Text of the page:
As predicted, Andrew woke us up with a self-admitted bad drum solo. Before setting out, we stopped by Guaranty Bank, where we took a photo with some executives who donated some fruit to us. On the way to the bank, only a mile away, I got another flat, for the third day in a row, all on the back tire. Thinking something was wrong, I put my Bontrager tire, one of the ones that came with the bike, on the front, moved the good Gatorskin to the back, and tossed the supposedly bad Gatorskin in the van, intending to patch it that night.
The directions out of Fresno were confusing, so we stuck together for the first 10-15 miles. On the way out, we started seeing lots of vineyards, orchards, and eucalyptus trees, the kind of stuff I'm used to seeing when I visit family in Southern California. Lots of us had never seen that kind of stuff before, so there were frequent stops for photographs. At our first aid station, Andrew was playing Stevie Ray Vaughan, a good enough reason for me to hang around there for a while. The rest of the day was mostly flat and uneventful, but since it was flat, I made great time and got to the church in Coalinga pretty early. There was a public library only two blocks from the church, but it just happened to be closed on Fridays. The pastor of the church lived right next door and let us walk over to his house for showers, which was very kind of him.
During the middle of the afternoon, who should show up but Jim, the guy who let us use his trailer on the way into Zion National Park in Utah. Jim lives just outside of Fresno, but missed us there, so he drove over an hour to Coalinga to meet us there. This time he had brought his friend Bob, who owns a grocery store chain. In the back of their pickup were tubs and tubs of Gatorade and fresh California fruit, I mean the mouth-watering kind! I couldn't believe it. I mean, the entire back of the pickup was full of the stuff. So Jim probably spent about $50 on gas to drive out and give us hundreds of dollars’ worth of Gatorade and fruit. What a guy! Since he already had a T-shirt from our last encounter with him, Bob got one too. Lots of the congregation showed up later to give us a fantastic pasta dinner, so we put on a program for them. Jim and Bob were invited.
We noticed that the next two days were both short, and we were eager to get to the coast, so we started entertaining the idea of skipping King City altogether and seeing how far we could go, perhaps even to our next destination in Carmel. We left early and made decisions on the fly during the day. Andrew's friend Devon was joining us on his mountain bike, and he even took lots of footage of the day using a helmet camera. After about 55 miles, I got another flat, which took several tries to patch. I felt bad for holding back the team on a day when we were trying to push on, but they didn't seem to have any problem with it. After about 70 miles, we made the decision to do the extra 50 or so (we thought) to Carmel. Unexpectedly, there was about a five-mile hill that started around mile 90. At one point on the hill, it was enough to make me start to wonder if it was such a great idea to skip King City. At the top of the hill though, I looked back and saw an incredible view of the California countryside that I'd just spent all day biking through. I stayed there for a while, then coasted down quickly.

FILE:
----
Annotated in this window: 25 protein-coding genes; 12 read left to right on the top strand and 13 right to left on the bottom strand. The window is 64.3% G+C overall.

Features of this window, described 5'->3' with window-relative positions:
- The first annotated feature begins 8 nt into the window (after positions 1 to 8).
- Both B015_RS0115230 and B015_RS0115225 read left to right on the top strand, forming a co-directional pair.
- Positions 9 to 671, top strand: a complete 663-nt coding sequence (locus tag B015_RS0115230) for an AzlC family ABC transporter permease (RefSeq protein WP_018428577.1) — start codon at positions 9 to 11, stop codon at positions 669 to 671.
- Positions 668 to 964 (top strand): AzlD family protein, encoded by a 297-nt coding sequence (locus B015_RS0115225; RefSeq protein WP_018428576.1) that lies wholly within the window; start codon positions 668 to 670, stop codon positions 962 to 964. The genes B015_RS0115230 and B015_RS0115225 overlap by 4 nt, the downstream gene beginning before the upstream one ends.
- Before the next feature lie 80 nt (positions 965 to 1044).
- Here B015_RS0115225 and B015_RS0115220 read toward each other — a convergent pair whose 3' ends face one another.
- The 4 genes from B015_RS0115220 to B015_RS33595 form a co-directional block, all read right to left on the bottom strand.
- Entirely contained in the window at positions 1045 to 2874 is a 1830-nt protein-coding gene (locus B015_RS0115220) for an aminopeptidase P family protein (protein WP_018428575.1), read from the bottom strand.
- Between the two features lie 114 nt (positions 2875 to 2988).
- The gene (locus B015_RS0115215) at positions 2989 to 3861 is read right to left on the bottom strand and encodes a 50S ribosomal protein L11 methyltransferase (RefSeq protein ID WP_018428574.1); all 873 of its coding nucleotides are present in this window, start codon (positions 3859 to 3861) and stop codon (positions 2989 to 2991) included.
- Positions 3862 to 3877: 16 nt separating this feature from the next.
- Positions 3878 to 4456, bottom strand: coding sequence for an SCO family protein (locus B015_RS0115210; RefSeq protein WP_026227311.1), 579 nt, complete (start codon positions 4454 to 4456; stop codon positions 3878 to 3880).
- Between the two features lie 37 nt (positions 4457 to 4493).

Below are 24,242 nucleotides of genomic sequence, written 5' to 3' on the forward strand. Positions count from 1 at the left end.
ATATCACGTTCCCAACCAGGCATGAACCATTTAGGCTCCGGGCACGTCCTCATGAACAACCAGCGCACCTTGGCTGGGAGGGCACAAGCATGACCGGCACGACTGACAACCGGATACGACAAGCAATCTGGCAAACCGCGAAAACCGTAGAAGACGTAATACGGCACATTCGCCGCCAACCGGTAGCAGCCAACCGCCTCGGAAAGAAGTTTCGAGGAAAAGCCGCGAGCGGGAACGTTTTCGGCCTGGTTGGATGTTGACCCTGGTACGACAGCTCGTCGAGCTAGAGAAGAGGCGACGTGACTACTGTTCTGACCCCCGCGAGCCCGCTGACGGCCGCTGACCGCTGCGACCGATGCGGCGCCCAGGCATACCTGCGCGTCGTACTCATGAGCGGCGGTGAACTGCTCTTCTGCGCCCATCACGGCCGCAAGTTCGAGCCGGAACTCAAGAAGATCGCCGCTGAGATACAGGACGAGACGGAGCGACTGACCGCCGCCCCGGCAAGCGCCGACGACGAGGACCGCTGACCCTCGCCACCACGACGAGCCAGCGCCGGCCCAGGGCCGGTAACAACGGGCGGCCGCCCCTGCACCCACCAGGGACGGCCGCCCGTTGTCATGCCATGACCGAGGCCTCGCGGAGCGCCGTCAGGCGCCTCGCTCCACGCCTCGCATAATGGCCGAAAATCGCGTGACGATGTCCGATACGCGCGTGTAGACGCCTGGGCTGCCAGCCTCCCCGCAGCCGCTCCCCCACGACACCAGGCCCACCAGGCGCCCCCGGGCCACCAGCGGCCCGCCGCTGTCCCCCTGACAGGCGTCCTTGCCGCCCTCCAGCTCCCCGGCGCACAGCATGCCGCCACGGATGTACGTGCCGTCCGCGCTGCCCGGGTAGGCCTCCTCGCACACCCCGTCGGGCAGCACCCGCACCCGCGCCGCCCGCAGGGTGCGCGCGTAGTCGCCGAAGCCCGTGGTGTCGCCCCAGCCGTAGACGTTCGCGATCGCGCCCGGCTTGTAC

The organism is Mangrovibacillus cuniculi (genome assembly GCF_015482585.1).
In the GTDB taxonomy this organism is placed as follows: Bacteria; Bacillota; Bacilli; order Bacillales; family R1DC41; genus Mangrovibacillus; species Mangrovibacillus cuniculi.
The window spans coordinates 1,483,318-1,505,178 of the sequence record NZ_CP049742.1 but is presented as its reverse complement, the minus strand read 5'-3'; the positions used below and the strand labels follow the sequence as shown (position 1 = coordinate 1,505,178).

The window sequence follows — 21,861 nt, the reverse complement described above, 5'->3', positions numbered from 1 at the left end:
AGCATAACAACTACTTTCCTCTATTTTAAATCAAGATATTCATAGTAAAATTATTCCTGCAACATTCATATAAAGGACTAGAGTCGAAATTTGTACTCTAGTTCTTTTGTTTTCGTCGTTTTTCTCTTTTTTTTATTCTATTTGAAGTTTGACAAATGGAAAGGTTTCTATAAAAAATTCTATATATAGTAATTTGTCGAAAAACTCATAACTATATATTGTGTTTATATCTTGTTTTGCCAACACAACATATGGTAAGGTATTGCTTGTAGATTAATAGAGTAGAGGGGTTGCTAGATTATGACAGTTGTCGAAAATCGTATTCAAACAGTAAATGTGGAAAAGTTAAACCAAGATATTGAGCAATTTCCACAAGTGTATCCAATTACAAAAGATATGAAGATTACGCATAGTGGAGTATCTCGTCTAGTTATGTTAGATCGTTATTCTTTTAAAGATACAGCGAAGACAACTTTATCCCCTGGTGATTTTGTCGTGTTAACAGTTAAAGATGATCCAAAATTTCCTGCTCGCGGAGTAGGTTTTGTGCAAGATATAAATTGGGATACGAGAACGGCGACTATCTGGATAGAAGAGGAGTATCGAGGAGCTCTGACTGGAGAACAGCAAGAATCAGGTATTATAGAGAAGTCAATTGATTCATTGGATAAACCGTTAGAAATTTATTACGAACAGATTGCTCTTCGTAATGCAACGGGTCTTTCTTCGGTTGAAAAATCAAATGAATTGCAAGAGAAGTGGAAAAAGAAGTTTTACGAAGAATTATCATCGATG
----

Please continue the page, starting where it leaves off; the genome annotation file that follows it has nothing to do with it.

After a long, fast descent, we mostly had rolling hills the rest of the way. Somewhere as I was coming into town, the mileage caught up with me and I started slowing down. It was about then that Bobby and Krista bombed past me. Holy cow, were they moving! It was like the previous 115 miles had no effect on them.
Just as we got into town, it started getting cold and cloudy after being warm and sunny all day. We weren't supposed to be in town that day, so sleeping arrangements were non-existent. Amazingly enough, Andy was able to drive ahead into town and get three hotel rooms donated, which turned out to be the very last three in town. They were supposed to hold four people, but we crammed six or seven in each. A few of us decided to go down to the beach after we rolled in, but I was unfortunately unable to go, since I was given a hotel key and held responsible for making sure everyone in my room got there.
Getting to Carmel was great because we realized that not only did we voluntarily change a day's ride from 65 to 125 miles, but we'd made it to the West Coast and crossed half the country on a bike. Quite a feeling! I got some good Chinese that night in celebration and slept well on a hotel bed.
Heading to the coast for our first week of California was the best part of the trip to that point. The California coast is coming up in the next update.
from Texas 4,000